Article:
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Wednesday, April 23, 2014

Monstrous Helicopters

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images credit: Ruslan Sharyga, Chris Clarke and Sven De Bevere Airliners.net

Airplanes you can understand: they're basically just big birds, with recognizable wings, tail and body. But helicopters... are somewhat strange beasts. It's a wonder why anyone took Mr. Sikorsky (and his predecessors) seriously, and an even bigger wonder how they got anyone remotely sane enough to sit inside one of those early prototypes and hit the START button.

Beyond the fact that helicopters came out of left field (the far, far left field) the craziness continues when you begin to think about how easy it is for something to seriously -- and traumatically -- go wrong with one. An airplane, after all, can glide if its engines fail. An airship (dirigible, zeppelin, etc) can usually descend if it loses too much lift. But a whirlybird without power has one - and only one (barring autorotation) -- option: crash.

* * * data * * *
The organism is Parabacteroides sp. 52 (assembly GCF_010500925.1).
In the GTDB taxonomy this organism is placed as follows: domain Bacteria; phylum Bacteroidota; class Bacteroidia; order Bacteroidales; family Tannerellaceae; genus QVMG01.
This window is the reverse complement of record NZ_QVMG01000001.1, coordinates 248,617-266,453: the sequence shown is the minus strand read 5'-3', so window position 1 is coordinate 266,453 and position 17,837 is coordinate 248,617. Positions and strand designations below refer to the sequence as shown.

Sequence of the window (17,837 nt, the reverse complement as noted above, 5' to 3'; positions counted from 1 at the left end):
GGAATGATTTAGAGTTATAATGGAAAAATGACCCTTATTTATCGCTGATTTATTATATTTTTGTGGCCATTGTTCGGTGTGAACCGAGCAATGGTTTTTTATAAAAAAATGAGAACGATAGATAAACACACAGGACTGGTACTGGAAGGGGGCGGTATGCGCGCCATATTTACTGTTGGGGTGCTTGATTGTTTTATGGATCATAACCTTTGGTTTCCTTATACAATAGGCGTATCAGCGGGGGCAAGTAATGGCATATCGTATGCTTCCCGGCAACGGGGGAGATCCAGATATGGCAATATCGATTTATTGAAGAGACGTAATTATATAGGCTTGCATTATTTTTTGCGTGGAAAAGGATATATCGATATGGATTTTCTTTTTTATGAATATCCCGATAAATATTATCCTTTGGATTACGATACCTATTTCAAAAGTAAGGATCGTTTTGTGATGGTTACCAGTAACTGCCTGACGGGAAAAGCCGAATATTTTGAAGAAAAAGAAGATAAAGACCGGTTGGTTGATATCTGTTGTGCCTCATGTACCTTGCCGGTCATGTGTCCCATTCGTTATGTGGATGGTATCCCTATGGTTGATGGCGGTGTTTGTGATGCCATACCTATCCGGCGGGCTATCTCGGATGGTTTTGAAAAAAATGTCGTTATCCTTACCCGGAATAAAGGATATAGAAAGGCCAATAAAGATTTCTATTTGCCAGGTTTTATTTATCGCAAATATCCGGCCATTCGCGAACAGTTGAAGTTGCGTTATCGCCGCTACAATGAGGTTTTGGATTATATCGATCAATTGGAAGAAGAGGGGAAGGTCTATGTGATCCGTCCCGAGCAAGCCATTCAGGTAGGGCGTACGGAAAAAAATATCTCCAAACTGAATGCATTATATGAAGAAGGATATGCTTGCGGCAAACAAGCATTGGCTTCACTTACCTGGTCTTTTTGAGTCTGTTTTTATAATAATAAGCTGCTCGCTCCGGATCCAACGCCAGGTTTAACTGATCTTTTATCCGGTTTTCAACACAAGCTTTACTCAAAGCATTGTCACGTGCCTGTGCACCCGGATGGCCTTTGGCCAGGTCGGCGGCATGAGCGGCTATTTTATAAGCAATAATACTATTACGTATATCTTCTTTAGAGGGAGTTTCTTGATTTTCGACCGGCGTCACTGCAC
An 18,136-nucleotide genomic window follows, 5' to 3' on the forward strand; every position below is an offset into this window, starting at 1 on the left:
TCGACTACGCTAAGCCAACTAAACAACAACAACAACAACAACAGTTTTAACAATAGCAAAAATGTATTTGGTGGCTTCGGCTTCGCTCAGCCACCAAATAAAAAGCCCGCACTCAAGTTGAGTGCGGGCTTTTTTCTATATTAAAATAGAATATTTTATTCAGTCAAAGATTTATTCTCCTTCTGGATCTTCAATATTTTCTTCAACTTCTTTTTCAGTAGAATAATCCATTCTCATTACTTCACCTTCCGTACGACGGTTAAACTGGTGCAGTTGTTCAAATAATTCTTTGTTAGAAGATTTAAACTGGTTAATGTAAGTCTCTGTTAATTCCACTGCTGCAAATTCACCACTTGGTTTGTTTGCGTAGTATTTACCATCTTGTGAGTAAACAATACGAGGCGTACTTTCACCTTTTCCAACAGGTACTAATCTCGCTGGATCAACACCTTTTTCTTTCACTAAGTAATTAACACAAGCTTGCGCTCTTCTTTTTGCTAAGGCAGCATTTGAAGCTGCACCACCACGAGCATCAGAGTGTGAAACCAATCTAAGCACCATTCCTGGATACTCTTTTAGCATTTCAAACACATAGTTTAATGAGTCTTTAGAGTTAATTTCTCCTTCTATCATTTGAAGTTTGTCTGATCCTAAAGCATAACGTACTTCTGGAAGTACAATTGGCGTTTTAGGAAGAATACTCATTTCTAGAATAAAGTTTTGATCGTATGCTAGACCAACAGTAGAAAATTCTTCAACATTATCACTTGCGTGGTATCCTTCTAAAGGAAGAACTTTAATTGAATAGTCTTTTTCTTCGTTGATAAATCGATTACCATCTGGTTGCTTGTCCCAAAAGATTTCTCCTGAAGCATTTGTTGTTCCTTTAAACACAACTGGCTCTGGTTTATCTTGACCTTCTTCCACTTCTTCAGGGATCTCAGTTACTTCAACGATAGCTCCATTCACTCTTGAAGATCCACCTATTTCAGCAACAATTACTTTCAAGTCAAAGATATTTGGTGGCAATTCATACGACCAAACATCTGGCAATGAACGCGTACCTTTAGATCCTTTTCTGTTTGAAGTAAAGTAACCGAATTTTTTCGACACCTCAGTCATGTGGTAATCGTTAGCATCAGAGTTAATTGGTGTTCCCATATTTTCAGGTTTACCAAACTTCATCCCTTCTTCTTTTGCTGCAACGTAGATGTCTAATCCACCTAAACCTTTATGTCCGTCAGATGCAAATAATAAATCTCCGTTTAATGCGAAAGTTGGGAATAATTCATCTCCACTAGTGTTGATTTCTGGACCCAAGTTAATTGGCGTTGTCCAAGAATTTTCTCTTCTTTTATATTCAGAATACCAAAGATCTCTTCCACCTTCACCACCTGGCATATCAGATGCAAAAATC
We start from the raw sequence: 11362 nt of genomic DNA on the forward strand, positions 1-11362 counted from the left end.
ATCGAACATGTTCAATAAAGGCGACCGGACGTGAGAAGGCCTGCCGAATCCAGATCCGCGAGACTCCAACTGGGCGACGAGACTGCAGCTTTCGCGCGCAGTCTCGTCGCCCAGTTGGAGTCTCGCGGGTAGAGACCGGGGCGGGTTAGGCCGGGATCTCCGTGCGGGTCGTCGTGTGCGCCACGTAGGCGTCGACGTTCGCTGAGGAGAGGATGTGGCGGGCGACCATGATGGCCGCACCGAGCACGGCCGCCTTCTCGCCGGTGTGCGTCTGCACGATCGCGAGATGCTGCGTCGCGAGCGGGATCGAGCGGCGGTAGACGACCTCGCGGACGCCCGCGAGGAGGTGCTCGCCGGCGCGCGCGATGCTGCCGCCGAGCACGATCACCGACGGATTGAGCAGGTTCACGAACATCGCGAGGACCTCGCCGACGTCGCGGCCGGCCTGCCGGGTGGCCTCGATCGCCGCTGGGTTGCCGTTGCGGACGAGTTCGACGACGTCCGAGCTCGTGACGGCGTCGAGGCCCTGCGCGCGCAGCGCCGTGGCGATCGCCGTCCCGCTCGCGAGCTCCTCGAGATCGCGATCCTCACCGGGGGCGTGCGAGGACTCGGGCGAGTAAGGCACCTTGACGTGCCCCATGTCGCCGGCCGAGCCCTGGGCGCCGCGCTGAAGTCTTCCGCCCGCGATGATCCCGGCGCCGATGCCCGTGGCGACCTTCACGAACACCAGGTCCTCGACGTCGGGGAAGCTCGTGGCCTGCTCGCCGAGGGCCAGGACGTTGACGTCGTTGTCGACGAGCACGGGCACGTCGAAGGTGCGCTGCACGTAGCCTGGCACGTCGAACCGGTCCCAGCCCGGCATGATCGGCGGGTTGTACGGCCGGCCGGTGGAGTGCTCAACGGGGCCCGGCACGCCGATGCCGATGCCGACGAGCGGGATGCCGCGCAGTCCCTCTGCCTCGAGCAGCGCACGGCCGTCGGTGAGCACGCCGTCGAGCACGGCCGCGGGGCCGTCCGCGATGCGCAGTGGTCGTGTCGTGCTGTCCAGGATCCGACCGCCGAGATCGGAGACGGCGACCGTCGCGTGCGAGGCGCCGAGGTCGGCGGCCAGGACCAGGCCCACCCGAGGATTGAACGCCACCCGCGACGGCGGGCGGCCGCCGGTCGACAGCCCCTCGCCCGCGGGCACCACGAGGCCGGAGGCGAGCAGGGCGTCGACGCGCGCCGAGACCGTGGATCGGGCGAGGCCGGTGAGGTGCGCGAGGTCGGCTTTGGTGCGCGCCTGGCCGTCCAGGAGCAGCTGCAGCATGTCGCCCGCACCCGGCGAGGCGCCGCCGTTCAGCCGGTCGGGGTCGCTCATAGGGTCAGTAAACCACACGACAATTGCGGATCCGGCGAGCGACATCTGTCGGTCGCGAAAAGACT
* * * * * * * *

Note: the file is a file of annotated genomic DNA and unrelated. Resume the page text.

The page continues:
An NH90 helicopter crashes in the Bracciano Lake, Italy. More info; photo by David Cenciotti


Columbia Helicopters in Alaska attempting to tow a barge... with a 600 foot cable and up to 25 degrees nose low attitude; photo by Ted Veal

But, thankfully, Mr. Sikorsky didn't give up and today we are lucky to have the results of his work: incredibly flexible, wonderfully useful, spectacularly nimble aircraft. Although many breeds of helicopter have become quite safe, there is still a lingering kind of madness regarding these "whirlybirds": the drive to see how insanely huge we can make them.


Moscow, 2007 - image via)